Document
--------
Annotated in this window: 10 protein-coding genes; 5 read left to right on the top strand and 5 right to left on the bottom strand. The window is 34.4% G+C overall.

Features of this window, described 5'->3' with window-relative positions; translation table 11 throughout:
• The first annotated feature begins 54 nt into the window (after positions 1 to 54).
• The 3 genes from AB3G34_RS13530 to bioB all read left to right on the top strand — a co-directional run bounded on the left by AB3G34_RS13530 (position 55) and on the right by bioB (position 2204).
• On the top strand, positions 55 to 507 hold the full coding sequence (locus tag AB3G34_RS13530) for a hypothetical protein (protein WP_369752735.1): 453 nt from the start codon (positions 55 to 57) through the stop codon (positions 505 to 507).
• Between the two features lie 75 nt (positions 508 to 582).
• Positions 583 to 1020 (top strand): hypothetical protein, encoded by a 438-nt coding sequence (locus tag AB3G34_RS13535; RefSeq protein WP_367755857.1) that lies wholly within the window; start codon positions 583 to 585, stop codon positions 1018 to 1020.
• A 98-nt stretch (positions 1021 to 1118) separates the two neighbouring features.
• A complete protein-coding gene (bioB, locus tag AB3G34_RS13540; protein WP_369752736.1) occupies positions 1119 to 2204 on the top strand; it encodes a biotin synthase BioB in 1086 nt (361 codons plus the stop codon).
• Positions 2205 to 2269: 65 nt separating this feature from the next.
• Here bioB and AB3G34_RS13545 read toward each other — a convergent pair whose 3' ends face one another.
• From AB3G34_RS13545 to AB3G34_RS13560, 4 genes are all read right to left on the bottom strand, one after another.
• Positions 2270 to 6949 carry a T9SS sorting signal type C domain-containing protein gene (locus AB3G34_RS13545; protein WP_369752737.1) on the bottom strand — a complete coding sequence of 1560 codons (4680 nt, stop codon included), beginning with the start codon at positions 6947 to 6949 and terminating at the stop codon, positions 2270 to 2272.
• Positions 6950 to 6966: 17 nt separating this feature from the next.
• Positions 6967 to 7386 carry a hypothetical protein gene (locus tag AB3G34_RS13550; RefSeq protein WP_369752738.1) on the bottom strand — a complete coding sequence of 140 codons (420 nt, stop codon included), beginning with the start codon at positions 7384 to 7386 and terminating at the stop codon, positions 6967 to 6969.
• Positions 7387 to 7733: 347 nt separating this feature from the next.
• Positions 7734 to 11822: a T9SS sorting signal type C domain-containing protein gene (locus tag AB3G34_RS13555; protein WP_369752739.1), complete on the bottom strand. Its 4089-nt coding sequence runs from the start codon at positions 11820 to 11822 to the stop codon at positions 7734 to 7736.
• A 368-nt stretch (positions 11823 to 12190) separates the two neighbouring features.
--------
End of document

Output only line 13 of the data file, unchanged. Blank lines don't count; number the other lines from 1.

• Positions 2270 to 6949 carry a T9SS sorting signal type C domain-containing protein gene (locus AB3G34_RS13545; protein WP_369752737.1) on the bottom strand — a complete coding sequence of 1560 codons (4680 nt, stop codon included), beginning with the start codon at positions 6947 to 6949 and terminating at the stop codon, positions 2270 to 2272.